Working with an Application Server

Network-enabled applications often rely on an application server. The application server provides centralized data storage (a database) and high-performance processing power. Using a centralized server also allows the developer to develop a single server side with multiple client applications. For example, you could easily write iPhone, BlackBerry, and web versions of the Been There, Done That! application that use the same back-end application server. Scores and friends could then be shared across multiple client environments easily.

There are many ways to develop an application server. This implementation leverages a very simple, scalable server that uses Google App Engine ( com/appengine/) with Java and servlets. The Google App Engine technology stores information using a schemaless object datastore, with a query engine and support for atomic transactions. While the implementation details of the application server are beyond the scope of this book, it can be helpful to understand how it was designed.

Think of this example's application server as a black box with the following attributes:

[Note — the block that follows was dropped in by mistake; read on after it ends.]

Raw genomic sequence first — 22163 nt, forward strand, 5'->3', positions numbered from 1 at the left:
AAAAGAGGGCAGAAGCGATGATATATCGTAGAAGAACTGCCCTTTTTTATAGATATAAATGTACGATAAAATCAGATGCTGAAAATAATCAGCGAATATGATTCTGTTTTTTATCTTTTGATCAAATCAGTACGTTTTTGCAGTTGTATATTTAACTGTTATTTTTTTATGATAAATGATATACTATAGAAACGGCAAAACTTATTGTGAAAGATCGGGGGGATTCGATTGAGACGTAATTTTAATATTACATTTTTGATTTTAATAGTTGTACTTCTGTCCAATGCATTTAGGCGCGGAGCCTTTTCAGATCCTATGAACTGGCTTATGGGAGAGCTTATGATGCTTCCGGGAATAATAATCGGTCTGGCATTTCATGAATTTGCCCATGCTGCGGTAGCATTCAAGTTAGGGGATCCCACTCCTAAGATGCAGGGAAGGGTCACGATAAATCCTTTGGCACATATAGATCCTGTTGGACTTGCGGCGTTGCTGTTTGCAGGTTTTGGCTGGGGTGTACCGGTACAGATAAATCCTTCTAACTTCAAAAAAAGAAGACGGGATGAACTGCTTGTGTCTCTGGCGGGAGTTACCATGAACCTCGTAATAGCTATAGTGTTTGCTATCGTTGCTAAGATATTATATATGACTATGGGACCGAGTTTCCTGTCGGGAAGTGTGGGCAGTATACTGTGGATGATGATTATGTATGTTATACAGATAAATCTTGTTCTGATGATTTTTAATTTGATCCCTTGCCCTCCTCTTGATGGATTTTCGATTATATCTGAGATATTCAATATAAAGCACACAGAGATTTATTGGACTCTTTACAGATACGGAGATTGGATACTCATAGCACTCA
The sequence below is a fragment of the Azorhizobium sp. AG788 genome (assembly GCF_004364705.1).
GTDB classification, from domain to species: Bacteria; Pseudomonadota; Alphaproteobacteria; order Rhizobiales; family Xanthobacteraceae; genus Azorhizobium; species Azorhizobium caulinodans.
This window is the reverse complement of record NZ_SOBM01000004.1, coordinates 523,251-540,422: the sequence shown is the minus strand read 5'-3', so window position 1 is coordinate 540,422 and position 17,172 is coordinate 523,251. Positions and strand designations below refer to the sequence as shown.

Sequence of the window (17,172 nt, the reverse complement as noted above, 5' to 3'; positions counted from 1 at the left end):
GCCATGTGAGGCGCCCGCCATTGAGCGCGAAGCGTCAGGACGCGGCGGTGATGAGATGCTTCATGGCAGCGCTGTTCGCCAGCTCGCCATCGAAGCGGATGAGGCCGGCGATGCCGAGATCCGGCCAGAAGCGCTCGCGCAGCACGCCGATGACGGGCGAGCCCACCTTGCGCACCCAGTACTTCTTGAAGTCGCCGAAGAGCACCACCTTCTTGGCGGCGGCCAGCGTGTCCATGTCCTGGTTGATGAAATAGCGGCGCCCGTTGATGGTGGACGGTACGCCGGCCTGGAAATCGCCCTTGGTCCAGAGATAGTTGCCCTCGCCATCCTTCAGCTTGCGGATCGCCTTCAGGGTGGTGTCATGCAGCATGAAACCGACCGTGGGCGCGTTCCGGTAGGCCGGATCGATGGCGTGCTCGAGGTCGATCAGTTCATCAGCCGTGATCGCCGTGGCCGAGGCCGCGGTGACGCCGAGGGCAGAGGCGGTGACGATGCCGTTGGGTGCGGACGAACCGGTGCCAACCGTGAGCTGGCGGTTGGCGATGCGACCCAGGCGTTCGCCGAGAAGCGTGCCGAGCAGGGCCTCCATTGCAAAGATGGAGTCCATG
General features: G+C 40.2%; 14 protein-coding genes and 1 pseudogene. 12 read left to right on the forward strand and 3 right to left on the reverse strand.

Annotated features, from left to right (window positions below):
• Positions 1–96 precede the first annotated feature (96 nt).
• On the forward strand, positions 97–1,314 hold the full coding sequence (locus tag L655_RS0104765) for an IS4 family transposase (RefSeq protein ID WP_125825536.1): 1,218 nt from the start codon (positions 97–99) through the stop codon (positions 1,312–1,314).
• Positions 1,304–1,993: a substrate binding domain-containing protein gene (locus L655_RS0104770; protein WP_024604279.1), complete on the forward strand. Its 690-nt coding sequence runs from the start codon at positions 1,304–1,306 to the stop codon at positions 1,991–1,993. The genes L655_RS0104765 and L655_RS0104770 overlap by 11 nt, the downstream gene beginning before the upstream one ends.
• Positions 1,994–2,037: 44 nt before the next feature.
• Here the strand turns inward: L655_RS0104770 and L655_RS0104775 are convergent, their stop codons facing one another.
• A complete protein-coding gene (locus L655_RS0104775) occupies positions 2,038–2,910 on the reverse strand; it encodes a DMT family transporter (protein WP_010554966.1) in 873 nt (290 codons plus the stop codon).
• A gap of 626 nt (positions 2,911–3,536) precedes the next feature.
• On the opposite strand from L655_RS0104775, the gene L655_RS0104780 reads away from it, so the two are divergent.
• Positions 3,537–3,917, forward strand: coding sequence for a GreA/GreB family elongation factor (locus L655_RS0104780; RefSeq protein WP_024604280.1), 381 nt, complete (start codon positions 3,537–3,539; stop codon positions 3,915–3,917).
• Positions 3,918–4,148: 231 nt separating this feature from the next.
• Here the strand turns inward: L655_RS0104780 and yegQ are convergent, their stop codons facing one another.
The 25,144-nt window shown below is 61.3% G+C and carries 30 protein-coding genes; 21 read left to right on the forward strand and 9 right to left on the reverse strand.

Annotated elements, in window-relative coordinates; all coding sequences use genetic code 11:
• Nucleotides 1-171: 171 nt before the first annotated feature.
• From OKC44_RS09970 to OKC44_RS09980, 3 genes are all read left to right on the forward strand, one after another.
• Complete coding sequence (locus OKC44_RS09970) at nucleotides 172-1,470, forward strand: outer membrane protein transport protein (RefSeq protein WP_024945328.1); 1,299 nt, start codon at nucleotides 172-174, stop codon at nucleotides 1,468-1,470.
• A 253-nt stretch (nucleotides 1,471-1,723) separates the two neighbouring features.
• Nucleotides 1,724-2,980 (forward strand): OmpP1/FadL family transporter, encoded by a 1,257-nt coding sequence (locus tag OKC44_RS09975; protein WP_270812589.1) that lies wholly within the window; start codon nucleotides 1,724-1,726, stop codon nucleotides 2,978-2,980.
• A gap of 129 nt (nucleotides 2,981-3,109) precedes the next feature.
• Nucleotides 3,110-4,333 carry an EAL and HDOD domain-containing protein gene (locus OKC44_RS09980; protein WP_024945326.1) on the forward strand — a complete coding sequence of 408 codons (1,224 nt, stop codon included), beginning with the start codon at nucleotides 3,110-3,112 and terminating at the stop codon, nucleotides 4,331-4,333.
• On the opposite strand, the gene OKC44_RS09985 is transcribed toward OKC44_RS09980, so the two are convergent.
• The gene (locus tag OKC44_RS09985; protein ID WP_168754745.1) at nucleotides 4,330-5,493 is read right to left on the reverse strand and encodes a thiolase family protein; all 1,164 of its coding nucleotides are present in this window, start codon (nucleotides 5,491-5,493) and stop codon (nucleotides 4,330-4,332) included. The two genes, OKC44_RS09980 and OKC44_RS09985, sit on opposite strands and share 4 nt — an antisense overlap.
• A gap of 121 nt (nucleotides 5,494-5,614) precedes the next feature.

► The application server is always on and available for users.

► The application server is remotely accessed via HTTP.

► The application server stores data, such as player settings, scores, and trivia questions.

The application server can be queried for information, such as top scores or batches of questions.

The application server uses JavaServer Pages (JSP) to handle HTTP requests and return the appropriate results in the XML format that the Android application expects.

The application server developed for use with this book is not part of the code on the website for this book. However, it is available for your use, in open source form, at

You could create an application server that has different characteristics than the one described here. For example, you could create a SQL database-driven application server using MySQL and PHP instead, or you could use a number of other technologies.

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